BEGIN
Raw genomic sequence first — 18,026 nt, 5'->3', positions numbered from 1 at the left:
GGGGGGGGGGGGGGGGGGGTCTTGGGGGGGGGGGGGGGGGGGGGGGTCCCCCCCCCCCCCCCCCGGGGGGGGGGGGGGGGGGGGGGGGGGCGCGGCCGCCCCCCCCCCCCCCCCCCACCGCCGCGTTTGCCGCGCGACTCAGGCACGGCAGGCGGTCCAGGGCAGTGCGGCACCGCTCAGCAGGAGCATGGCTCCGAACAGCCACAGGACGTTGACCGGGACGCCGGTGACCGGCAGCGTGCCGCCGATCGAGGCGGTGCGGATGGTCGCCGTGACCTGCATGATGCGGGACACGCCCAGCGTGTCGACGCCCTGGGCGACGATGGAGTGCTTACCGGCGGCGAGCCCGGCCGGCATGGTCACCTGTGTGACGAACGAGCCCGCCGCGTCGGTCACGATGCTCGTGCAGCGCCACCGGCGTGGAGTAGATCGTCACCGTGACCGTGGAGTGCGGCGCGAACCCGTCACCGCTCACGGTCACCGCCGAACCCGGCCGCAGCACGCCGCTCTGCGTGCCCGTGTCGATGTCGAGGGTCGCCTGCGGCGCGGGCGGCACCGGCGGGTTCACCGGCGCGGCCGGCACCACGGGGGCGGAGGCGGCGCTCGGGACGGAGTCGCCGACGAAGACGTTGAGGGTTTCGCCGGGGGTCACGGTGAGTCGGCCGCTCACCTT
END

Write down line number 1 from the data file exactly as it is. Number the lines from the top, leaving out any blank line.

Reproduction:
Raw genomic sequence first — 18,026 nt, 5'->3', positions numbered from 1 at the left: